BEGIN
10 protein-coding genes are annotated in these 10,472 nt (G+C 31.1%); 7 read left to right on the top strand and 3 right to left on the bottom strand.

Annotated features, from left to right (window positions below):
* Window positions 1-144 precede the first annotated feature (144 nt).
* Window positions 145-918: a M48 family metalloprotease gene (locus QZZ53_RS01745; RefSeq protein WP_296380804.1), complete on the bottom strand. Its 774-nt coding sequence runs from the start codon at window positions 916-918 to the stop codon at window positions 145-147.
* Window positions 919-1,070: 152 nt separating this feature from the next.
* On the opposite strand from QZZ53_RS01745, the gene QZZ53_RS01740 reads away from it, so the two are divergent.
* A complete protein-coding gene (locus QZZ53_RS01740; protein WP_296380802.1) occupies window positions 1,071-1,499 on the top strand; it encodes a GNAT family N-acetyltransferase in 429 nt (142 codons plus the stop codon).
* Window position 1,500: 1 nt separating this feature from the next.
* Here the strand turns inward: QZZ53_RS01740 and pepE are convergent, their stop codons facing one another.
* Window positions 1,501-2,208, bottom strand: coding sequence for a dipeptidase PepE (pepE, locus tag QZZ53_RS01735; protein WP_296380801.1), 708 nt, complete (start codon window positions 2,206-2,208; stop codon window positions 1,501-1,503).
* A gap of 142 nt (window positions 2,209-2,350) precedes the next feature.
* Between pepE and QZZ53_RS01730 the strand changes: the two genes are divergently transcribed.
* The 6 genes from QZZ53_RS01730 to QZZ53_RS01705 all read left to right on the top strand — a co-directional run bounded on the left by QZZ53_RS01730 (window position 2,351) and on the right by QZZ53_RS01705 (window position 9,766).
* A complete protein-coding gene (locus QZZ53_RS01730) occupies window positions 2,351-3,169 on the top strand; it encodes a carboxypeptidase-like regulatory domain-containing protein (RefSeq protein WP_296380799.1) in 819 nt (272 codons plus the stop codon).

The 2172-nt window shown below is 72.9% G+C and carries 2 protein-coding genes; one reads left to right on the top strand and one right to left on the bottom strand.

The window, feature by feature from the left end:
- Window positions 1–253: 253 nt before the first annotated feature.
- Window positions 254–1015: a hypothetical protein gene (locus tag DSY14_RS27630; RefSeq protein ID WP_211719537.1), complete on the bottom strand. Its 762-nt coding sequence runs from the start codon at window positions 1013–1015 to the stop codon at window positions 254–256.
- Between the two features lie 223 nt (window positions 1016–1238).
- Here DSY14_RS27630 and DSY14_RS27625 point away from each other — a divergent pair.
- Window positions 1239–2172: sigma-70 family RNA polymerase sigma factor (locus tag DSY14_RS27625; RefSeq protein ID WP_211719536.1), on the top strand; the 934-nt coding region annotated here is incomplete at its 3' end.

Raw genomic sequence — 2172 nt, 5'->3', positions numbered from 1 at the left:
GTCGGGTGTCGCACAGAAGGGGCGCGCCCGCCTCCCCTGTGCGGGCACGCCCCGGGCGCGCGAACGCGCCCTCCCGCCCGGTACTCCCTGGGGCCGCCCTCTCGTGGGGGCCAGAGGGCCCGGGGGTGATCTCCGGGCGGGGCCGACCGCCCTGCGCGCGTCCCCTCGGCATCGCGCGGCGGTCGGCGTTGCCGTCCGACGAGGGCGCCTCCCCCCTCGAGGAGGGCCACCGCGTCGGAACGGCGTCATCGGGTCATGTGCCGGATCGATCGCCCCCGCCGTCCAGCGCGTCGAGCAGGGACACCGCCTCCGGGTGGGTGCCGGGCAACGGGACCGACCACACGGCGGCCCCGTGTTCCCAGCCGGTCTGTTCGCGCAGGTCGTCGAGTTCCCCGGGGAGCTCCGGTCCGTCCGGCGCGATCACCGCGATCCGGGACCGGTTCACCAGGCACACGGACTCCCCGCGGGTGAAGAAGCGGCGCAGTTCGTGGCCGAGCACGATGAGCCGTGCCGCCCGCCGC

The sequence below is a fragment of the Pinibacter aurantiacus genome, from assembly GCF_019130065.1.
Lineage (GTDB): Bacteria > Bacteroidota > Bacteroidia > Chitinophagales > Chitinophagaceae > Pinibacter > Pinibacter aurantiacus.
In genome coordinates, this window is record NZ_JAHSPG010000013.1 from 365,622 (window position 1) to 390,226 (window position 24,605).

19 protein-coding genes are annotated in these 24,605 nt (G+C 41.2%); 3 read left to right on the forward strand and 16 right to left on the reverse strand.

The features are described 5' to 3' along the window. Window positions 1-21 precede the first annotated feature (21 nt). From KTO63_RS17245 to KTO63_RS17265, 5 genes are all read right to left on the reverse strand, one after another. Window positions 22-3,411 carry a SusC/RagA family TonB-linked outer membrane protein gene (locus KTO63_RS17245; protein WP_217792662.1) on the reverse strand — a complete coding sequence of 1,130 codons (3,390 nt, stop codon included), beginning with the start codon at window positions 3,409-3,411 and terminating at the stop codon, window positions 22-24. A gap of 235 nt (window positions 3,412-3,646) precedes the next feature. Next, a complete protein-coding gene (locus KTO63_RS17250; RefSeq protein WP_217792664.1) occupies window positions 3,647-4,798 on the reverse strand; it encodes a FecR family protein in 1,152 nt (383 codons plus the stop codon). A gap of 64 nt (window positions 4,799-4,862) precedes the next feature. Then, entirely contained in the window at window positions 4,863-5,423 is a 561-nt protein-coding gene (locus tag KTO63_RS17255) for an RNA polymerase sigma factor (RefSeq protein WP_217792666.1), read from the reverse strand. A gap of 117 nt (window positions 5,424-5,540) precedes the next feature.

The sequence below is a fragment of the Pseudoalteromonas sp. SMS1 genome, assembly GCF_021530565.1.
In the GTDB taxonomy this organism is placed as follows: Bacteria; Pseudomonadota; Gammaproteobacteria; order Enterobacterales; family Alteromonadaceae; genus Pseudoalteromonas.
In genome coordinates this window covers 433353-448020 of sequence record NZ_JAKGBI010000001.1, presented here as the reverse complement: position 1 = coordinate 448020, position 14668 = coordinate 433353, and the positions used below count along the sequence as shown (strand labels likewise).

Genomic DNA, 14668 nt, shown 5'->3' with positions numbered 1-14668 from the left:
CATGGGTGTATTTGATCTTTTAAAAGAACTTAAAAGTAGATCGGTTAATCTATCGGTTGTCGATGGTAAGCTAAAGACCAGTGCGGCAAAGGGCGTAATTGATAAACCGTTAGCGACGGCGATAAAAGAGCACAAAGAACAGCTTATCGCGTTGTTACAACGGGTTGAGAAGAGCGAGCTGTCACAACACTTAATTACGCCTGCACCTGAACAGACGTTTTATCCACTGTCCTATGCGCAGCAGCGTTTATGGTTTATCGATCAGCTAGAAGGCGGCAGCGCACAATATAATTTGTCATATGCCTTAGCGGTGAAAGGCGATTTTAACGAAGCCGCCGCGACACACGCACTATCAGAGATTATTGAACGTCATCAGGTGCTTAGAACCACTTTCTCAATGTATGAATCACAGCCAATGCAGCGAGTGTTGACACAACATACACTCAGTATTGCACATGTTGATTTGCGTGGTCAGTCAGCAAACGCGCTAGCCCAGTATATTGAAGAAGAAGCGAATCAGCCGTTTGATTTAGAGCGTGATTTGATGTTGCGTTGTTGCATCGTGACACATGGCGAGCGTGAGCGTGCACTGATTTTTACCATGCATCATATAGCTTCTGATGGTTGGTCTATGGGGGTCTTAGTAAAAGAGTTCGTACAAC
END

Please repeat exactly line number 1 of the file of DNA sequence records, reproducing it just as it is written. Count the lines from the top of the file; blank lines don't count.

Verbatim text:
10 protein-coding genes are annotated in these 10,472 nt (G+C 31.1%); 7 read left to right on the top strand and 3 right to left on the bottom strand.